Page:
ROSETTA (see EGYPT, r01. vii. p. 768). The cele-brated Rosetta Stone, a basalt stele containing a. decree of Ptolemy V. Epiphanes in hieroglyphics, demotic, and Julien, 4 miles north of the town, in 1799, by Boussard, a French officer. It is now in the British Museum. ROSEWOOD. Under this name several distinct kinds rosewood, the palissan,dre of the French, the finest quali-ties of which, coming from the provinces of Rio de Janeiro and Bahia, are believed to be the produce principally of Dalbergia nigra, a Leguminous tree of la,rge dimensions, called cabiuna and jacaranda by the Brazilians. The same name, jacaranda, is applied to several species of Illachmrium, also trees belonging to the natural order Legu-minosx; and there can be no doubt that a certain propor-tion of the rosewood of commerce is drawn from these to be the produce of a species of Triptolomma, but that Jamaica, and Honduras. The heartwood attains large centre. On this account squared logs or planks of rosewood are never seen, the wood being imported in half round flitches 10 to 20 feet in length and from 5 to 12 inches in their thickest part. Owing to its irregular form the wood is sold by weight, and its value varies within wide limits according to the richness of colour. Rosewood has a deep ruddy brown colour, richly streaked and grained with black resinous layers. It takes a fine polish, but on account of its resinous nature it is some-what difficult to work. The wood is very much in demand both by cabinetmakers and pianoforte-makers, by whom it is used both solid and in veneer.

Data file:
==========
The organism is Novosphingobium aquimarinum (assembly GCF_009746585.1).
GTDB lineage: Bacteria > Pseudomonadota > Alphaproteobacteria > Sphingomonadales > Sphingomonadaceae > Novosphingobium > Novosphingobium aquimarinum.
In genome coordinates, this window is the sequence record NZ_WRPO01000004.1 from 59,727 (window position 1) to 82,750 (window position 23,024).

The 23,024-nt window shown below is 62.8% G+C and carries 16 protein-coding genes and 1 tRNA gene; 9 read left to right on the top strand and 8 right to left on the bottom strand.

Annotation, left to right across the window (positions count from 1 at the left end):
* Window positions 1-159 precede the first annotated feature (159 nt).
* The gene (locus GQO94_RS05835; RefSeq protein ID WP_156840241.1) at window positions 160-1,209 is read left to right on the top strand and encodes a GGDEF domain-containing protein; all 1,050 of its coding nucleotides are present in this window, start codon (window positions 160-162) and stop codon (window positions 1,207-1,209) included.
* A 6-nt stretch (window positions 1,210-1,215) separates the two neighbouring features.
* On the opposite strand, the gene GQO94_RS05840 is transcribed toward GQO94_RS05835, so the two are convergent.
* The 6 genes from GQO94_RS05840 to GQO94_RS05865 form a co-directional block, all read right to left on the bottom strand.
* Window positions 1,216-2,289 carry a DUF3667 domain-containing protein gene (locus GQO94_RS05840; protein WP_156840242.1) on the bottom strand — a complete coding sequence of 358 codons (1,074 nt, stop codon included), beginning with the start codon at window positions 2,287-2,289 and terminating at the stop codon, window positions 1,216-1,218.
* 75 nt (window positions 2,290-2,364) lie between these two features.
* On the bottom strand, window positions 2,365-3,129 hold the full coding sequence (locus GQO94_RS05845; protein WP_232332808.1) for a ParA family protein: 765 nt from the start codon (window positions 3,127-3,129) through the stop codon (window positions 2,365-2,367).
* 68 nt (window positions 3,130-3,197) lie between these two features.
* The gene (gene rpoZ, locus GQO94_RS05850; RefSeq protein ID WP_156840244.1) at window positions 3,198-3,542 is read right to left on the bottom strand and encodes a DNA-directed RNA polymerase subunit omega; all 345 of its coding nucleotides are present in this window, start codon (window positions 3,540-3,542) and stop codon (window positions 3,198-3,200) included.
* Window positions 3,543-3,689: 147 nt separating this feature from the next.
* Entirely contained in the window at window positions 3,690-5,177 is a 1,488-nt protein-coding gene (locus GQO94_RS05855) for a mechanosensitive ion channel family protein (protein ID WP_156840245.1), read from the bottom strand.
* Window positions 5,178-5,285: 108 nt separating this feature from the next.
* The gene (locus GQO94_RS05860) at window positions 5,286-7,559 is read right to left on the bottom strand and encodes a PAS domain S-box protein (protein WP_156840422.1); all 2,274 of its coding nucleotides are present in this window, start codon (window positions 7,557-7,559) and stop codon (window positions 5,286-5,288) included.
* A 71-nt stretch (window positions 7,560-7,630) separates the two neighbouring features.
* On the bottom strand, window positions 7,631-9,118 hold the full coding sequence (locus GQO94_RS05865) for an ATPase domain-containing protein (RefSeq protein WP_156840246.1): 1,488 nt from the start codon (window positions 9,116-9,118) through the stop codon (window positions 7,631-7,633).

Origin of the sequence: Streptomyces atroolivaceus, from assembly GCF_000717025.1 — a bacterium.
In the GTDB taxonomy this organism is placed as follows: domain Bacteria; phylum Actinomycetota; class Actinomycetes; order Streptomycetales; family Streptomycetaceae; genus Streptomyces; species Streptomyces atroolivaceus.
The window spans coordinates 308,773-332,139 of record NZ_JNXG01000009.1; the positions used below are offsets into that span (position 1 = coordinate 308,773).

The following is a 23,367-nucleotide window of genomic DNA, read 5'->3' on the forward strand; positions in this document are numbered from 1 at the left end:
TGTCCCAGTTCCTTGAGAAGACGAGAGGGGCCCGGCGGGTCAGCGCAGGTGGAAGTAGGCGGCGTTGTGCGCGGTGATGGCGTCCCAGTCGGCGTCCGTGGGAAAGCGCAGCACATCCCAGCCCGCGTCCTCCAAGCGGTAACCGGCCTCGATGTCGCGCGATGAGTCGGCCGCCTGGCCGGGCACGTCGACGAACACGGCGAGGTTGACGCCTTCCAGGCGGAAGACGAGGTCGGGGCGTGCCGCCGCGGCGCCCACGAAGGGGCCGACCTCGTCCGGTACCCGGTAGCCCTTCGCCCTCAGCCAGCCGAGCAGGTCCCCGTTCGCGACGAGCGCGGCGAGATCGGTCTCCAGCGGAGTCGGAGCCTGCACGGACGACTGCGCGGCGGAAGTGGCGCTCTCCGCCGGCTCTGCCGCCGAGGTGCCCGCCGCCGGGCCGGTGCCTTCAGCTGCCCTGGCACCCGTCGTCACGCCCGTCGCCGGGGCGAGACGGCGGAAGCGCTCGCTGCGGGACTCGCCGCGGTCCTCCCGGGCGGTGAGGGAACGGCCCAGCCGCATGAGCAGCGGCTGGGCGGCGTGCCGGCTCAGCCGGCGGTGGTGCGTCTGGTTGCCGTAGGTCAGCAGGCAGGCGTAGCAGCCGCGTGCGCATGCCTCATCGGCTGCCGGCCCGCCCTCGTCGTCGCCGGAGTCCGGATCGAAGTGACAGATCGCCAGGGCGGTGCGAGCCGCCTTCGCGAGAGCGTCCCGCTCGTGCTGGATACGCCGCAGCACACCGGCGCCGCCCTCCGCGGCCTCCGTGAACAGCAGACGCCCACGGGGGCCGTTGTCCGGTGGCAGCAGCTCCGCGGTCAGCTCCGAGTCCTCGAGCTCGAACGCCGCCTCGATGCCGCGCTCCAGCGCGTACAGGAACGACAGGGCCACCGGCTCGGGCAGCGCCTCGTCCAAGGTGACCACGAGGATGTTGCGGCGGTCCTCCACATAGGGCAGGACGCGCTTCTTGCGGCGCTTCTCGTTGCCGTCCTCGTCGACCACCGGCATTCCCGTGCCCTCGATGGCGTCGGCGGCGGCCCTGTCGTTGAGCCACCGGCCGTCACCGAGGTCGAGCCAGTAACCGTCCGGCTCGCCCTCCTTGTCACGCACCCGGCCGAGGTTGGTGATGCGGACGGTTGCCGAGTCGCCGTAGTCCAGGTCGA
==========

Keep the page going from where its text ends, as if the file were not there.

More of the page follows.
The wood of ,Dalbergia latifolia, a native of the East Indies used for ornamental furniture and carvings under the name of black wood, is frequently termed East Indian Rosewood, as is also the allied tree of Madras, Dalbergia sissoides. The Boi4 de Rose of the French, tho Portuguese Pao de Rosa, and the German Rosenholz, is a Brazilian wood, the produce of Physocalymma floribunda, called in the United Kingdom tulip wood, and very highly esteemed on account of its beautiful rose colour and grain. African rosewood is from Ptcrocarpus erinaceus, Dominican from Cordia Gerascanthus, and in New South \Vales the wood of Synoum glandulosum locally receives the same name.